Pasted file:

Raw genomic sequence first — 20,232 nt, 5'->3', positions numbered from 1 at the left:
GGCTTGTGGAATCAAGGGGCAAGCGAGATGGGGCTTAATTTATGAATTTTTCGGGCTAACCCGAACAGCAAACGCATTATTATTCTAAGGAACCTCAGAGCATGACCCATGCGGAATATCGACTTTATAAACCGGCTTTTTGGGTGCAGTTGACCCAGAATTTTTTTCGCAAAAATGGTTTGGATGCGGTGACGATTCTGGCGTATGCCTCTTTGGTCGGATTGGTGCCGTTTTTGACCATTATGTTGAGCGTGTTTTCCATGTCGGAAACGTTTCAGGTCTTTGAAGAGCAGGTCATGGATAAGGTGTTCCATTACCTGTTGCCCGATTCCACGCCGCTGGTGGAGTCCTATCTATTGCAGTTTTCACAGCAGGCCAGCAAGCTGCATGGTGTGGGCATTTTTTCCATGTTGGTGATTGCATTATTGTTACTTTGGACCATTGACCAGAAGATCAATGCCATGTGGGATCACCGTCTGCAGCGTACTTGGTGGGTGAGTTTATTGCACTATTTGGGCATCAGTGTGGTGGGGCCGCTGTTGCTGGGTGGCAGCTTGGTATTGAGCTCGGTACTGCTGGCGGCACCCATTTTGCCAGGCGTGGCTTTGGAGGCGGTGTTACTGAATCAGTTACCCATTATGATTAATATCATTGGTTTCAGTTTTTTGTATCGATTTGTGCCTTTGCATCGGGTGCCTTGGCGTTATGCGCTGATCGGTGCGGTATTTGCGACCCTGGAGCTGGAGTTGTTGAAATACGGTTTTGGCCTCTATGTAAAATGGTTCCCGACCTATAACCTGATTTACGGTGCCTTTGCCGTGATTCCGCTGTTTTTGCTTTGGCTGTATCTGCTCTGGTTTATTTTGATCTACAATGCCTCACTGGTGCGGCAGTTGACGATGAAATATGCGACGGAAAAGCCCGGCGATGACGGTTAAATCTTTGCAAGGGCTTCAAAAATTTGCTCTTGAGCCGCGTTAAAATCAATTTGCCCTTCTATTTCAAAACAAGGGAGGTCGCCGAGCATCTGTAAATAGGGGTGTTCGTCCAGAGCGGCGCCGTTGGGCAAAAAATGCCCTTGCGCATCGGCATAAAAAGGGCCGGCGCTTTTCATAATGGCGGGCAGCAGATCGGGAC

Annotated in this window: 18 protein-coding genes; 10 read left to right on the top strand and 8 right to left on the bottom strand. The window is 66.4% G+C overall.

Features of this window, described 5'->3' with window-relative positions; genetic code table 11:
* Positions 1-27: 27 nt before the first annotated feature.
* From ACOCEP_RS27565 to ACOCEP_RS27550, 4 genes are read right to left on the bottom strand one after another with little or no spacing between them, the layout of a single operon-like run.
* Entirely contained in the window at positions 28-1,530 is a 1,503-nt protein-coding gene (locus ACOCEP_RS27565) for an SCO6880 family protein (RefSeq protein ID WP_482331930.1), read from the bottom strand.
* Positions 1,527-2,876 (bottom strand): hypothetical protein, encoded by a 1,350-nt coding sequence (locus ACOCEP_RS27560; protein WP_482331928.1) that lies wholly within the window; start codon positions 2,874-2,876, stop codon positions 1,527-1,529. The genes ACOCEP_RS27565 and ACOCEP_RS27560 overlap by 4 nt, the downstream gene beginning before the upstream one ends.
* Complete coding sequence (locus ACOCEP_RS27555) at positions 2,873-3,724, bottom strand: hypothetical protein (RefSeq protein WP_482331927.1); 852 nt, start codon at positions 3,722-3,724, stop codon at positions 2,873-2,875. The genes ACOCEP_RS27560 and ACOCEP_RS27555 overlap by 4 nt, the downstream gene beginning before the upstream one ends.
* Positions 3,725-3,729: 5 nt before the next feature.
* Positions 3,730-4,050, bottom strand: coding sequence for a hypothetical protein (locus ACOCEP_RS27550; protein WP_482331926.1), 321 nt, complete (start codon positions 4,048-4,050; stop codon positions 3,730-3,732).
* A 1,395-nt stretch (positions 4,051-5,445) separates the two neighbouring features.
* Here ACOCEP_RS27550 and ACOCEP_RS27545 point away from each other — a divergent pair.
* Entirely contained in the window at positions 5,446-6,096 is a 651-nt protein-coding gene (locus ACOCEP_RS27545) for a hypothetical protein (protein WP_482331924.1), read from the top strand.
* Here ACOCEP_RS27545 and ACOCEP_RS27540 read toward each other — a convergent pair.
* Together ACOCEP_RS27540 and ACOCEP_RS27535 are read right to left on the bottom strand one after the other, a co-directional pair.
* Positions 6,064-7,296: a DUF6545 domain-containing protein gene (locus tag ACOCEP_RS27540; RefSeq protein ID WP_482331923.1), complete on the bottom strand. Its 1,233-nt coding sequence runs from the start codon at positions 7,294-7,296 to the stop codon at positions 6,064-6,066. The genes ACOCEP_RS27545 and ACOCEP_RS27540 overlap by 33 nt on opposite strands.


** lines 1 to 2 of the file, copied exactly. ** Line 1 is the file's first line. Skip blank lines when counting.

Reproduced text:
Raw genomic sequence first — 20,232 nt, 5'->3', positions numbered from 1 at the left:
GGCTTGTGGAATCAAGGGGCAAGCGAGATGGGGCTTAATTTATGAATTTTTCGGGCTAACCCGAACAGCAAACGCATTATTATTCTAAGGAACCTCAGAGCATGACCCATGCGGAATATCGACTTTATAAACCGGCTTTTTGGGTGCAGTTGACCCAGAATTTTTTTCGCAAAAATGGTTTGGATGCGGTGACGATTCTGGCGTATGCCTCTTTGGTCGGATTGGTGCCGTTTTTGACCATTATGTTGAGCGTGTTTTCCATGTCGGAAACGTTTCAGGTCTTTGAAGAGCAGGTCATGGATAAGGTGTTCCATTACCTGTTGCCCGATTCCACGCCGCTGGTGGAGTCCTATCTATTGCAGTTTTCACAGCAGGCCAGCAAGCTGCATGGTGTGGGCATTTTTTCCATGTTGGTGATTGCATTATTGTTACTTTGGACCATTGACCAGAAGATCAATGCCATGTGGGATCACCGTCTGCAGCGTACTTGGTGGGTGAGTTTATTGCACTATTTGGGCATCAGTGTGGTGGGGCCGCTGTTGCTGGGTGGCAGCTTGGTATTGAGCTCGGTACTGCTGGCGGCACCCATTTTGCCAGGCGTGGCTTTGGAGGCGGTGTTACTGAATCAGTTACCCATTATGATTAATATCATTGGTTTCAGTTTTTTGTATCGATTTGTGCCTTTGCATCGGGTGCCTTGGCGTTATGCGCTGATCGGTGCGGTATTTGCGACCCTGGAGCTGGAGTTGTTGAAATACGGTTTTGGCCTCTATGTAAAATGGTTCCCGACCTATAACCTGATTTACGGTGCCTTTGCCGTGATTCCGCTGTTTTTGCTTTGGCTGTATCTGCTCTGGTTTATTTTGATCTACAATGCCTCACTGGTGCGGCAGTTGACGATGAAATATGCGACGGAAAAGCCCGGCGATGACGGTTAAATCTTTGCAAGGGCTTCAAAAATTTGCTCTTGAGCCGCGTTAAAATCAATTTGCCCTTCTATTTCAAAACAAGGGAGGTCGCCGAGCATCTGTAAATAGGGGTGTTCGTCCAGAGCGGCGCCGTTGGGCAAAAAATGCCCTTGCGCATCGGCATAAAAAGGGCCGGCGCTTTTCATAATGGCGGGCAGCAGATCGGGAC